Background: Several meta-analyses have shown that psychotherapy is effective for reducing depressive symptom severity. However, the impact on quality of life (QoL) is as yet unknown.
Aims: To investigate the effectiveness of psychotherapy for depression on global QoL and on the mental health and physical health components of QoL.
Method: We conducted a meta-analysis of 44 randomised clinical trials comparing psychotherapy for adults experiencing clinical depression or elevated depressive symptoms with a control group. We used subgroup analyses to explore the influence of various study characteristics on the effectiveness of treatment.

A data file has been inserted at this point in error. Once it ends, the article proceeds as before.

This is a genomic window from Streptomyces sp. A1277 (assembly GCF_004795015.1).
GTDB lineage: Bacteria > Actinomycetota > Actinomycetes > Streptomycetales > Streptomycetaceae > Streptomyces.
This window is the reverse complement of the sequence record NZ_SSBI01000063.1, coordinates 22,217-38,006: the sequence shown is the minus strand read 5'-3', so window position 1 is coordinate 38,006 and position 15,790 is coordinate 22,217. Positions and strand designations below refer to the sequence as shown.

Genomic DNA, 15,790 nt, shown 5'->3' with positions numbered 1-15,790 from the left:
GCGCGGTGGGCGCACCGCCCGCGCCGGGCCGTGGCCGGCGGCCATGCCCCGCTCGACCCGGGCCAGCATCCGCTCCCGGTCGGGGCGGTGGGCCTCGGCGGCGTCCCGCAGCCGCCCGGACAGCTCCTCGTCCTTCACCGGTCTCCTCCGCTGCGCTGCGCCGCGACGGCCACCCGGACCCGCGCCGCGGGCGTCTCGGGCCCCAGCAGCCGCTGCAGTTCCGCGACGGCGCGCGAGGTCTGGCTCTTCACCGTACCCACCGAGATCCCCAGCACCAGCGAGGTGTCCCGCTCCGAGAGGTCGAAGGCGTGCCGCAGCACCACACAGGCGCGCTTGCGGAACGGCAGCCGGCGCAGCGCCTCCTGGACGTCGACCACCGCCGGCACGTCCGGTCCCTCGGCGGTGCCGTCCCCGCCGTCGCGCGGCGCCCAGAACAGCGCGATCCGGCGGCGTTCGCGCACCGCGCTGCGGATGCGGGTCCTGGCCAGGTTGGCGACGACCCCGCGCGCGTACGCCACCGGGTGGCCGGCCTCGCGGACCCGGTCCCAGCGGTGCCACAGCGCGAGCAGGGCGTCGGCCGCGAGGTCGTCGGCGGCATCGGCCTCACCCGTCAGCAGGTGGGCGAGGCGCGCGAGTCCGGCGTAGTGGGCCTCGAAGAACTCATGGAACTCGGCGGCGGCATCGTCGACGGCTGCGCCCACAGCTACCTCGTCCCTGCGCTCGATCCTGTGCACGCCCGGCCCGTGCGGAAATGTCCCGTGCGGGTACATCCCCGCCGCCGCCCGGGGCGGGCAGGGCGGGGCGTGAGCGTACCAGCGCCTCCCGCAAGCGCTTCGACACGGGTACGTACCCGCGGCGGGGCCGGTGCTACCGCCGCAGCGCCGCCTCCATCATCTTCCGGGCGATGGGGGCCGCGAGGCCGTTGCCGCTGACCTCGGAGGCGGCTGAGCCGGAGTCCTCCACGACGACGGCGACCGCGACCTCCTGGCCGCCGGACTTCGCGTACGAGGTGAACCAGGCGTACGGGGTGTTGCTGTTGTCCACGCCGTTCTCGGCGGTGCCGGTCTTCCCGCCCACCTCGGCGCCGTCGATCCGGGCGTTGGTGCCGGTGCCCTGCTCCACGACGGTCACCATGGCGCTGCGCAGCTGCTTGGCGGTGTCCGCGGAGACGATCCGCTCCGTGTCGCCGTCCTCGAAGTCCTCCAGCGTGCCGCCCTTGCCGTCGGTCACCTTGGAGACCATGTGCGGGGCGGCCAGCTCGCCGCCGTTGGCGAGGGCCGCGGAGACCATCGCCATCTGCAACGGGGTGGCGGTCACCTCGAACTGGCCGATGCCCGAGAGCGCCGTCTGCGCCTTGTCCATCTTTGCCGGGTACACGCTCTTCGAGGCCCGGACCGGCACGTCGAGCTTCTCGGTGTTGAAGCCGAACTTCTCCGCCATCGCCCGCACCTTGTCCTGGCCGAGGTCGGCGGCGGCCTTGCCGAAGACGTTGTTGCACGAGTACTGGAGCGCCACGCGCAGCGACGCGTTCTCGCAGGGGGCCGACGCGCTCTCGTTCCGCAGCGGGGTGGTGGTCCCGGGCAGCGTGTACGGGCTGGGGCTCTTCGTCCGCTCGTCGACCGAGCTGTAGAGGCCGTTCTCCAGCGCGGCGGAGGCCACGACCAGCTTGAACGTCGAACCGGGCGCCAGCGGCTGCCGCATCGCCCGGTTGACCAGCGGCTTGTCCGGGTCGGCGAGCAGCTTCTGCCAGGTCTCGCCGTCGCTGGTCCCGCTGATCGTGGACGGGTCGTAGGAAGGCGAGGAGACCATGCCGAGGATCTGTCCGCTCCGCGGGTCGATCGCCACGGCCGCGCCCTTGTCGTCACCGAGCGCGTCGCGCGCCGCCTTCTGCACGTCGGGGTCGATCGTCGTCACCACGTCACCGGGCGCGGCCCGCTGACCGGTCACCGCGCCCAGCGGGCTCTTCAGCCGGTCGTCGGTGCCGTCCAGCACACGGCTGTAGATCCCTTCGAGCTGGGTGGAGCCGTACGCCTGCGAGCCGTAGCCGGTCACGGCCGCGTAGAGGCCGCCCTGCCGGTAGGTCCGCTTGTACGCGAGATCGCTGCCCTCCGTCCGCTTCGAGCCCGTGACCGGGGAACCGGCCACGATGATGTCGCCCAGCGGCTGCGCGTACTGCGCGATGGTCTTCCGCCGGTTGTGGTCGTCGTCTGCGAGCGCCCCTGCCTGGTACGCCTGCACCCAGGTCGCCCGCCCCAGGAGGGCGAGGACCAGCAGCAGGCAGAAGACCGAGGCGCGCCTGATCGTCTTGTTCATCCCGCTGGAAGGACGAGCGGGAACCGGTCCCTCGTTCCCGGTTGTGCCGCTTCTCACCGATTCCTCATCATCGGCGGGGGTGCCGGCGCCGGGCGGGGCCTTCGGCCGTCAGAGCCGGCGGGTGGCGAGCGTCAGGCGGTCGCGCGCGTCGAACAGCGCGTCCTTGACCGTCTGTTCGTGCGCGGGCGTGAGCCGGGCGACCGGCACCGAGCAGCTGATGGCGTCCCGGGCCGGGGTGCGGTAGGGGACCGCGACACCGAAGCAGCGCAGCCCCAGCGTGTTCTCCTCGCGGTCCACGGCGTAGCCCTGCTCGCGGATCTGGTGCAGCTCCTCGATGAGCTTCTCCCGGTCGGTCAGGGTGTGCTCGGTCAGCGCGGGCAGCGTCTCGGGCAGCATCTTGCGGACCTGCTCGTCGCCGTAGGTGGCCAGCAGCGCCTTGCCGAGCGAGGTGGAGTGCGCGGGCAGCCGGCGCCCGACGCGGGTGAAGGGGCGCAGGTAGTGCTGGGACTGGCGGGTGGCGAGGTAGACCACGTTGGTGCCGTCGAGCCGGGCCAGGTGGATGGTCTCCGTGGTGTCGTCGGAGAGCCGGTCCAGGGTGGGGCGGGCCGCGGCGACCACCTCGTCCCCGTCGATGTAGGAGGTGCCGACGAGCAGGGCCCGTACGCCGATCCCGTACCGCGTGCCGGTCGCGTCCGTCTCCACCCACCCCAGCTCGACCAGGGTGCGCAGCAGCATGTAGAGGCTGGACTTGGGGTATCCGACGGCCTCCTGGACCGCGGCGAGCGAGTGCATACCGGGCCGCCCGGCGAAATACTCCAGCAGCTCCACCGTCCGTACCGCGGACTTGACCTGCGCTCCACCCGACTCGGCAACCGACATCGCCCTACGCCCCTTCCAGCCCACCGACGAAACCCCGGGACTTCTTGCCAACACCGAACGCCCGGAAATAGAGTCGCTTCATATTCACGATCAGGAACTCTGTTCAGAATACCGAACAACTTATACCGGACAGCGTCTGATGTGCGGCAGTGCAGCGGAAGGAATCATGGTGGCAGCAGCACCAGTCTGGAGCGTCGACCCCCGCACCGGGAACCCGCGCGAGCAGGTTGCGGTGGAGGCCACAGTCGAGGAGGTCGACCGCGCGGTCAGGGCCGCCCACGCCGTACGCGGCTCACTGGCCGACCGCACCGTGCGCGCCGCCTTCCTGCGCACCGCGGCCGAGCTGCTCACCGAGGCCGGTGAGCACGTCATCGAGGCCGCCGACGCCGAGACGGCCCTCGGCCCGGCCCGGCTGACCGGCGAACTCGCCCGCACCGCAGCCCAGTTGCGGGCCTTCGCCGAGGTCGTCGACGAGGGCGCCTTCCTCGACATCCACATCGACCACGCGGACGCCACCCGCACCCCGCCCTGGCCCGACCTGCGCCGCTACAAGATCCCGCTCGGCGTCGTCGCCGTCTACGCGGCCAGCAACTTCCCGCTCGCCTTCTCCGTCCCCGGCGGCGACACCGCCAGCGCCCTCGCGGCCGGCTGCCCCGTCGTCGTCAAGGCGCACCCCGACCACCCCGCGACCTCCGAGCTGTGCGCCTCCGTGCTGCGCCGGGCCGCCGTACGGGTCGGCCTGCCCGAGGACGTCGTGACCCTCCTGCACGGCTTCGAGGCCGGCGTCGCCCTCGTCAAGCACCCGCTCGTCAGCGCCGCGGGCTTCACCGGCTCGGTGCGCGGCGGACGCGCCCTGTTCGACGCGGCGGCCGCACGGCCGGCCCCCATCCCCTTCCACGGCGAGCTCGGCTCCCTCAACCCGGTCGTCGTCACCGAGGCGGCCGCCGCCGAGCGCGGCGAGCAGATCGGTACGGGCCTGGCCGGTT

Results: We detected a small to moderate effect size (Hedges' g = 0.33, 95% CI 0.24-0.42) for global QoL, a moderate effect size for the mental health component (g = 0.42, 95% CI 0.33-0.51) and, after removing an outlier, a small but statistically significant effect size for the physical health component (g = 0.16, 95% CI 0.05-0.27). Multivariate meta-regression analyses showed that the effect size of depressive symptoms was significantly related to the effect size of the mental health component of QoL. The effect size of depressive symptoms was not related to global QoL or the physical health component.
Conclusions: Psychotherapy for depression has a positive impact on the QoL of patients with depression. Improvements in QoL are not fully explained by improvements in depressive symptom severity.
© The Royal College of Psychiatrists 2016.